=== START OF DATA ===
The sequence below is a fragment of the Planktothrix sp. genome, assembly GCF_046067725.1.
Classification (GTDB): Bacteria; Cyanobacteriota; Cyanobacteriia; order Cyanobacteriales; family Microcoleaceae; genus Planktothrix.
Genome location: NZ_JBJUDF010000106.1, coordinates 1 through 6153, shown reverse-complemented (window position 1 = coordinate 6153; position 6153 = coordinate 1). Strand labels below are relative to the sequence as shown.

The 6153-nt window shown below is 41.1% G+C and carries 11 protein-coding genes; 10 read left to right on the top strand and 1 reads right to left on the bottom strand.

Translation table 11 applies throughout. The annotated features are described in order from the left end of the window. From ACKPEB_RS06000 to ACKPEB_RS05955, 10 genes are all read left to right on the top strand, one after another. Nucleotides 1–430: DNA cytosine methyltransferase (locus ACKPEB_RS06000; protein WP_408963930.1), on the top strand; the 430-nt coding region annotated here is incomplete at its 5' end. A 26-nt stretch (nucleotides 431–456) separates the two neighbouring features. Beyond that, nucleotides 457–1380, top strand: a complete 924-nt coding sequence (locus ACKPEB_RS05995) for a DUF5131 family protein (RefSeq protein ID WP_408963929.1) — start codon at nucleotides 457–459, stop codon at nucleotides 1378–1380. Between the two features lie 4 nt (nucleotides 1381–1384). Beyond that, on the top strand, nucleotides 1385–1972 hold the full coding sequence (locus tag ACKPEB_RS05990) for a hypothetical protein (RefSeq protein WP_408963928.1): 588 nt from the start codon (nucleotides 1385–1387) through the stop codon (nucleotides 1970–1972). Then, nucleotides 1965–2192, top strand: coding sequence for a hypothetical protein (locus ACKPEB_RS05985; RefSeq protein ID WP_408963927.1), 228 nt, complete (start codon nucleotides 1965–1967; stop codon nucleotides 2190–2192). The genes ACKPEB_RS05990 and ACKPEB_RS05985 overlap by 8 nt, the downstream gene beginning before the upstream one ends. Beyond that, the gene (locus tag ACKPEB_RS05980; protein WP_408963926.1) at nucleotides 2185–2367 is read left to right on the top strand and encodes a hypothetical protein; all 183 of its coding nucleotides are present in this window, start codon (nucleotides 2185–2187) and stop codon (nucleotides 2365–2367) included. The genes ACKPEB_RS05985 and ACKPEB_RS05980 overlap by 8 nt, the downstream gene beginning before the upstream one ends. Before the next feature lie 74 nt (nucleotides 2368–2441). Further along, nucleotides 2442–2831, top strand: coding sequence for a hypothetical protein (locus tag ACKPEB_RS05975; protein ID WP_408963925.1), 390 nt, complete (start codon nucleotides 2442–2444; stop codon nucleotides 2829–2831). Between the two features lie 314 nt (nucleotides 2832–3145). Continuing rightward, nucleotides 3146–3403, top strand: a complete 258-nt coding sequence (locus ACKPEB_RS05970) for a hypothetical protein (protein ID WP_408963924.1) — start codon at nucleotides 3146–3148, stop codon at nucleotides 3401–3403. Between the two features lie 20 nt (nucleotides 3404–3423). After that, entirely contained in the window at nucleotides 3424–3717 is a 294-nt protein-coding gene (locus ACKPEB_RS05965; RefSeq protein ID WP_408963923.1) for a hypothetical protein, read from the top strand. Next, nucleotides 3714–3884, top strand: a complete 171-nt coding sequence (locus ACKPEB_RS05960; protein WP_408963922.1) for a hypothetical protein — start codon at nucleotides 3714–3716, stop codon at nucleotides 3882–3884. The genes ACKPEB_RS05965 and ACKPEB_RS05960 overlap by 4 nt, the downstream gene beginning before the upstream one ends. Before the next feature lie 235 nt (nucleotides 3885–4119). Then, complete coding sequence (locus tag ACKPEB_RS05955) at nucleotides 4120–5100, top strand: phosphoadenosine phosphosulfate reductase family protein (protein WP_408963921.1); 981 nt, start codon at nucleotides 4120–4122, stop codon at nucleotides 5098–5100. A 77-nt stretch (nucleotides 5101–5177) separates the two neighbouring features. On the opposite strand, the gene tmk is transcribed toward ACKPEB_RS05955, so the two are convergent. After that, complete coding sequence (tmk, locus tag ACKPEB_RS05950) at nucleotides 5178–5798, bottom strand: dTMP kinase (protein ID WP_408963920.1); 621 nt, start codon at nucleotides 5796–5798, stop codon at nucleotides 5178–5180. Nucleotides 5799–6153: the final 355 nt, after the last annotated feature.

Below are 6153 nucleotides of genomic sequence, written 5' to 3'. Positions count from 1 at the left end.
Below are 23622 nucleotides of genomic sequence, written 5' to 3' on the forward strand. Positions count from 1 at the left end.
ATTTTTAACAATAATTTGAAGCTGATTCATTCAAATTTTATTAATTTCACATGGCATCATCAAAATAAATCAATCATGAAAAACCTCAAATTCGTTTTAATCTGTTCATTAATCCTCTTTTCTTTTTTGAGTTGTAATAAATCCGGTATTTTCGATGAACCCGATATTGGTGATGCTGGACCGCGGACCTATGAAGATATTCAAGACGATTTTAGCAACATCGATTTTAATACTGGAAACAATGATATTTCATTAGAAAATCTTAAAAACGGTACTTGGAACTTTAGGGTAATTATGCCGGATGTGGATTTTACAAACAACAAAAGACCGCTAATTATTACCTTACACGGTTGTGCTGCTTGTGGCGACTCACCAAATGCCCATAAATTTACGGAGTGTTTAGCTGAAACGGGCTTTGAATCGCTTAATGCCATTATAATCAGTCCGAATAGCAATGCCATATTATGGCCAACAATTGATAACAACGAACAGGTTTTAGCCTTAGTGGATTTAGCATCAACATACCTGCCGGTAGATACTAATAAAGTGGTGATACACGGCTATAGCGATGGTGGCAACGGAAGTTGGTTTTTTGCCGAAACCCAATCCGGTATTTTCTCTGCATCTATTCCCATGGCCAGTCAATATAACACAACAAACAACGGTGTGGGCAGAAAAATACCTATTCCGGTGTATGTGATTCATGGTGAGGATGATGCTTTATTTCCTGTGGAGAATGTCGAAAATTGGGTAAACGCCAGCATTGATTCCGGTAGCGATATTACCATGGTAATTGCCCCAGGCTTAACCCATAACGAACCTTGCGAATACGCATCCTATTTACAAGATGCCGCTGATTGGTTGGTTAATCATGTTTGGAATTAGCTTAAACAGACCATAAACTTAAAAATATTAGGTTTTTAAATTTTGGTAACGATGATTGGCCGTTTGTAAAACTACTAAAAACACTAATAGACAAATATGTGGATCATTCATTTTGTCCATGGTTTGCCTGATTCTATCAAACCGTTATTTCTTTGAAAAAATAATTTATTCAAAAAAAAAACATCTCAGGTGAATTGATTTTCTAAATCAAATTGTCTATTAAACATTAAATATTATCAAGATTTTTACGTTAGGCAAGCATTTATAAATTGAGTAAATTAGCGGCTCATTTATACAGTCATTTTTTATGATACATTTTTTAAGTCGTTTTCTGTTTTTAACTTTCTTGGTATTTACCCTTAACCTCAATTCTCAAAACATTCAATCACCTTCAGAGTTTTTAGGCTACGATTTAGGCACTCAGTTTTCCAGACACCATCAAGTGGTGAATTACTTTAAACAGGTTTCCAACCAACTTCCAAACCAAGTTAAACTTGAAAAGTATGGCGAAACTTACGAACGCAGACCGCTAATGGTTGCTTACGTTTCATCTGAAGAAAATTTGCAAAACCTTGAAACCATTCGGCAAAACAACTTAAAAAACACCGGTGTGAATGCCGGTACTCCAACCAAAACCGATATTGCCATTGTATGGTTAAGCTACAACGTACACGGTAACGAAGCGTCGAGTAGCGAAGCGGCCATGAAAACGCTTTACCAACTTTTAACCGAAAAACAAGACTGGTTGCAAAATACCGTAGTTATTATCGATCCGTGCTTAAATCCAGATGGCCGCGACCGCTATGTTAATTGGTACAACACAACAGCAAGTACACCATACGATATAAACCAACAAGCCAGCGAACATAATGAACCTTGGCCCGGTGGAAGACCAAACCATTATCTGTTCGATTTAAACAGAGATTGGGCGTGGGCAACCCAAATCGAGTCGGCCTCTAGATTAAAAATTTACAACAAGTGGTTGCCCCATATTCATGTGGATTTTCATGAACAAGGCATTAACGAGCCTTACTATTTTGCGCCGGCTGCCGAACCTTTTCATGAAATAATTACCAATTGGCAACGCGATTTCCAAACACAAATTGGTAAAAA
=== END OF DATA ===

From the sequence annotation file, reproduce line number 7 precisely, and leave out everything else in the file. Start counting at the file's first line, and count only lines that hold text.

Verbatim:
Below are 23622 nucleotides of genomic sequence, written 5' to 3' on the forward strand. Positions count from 1 at the left end.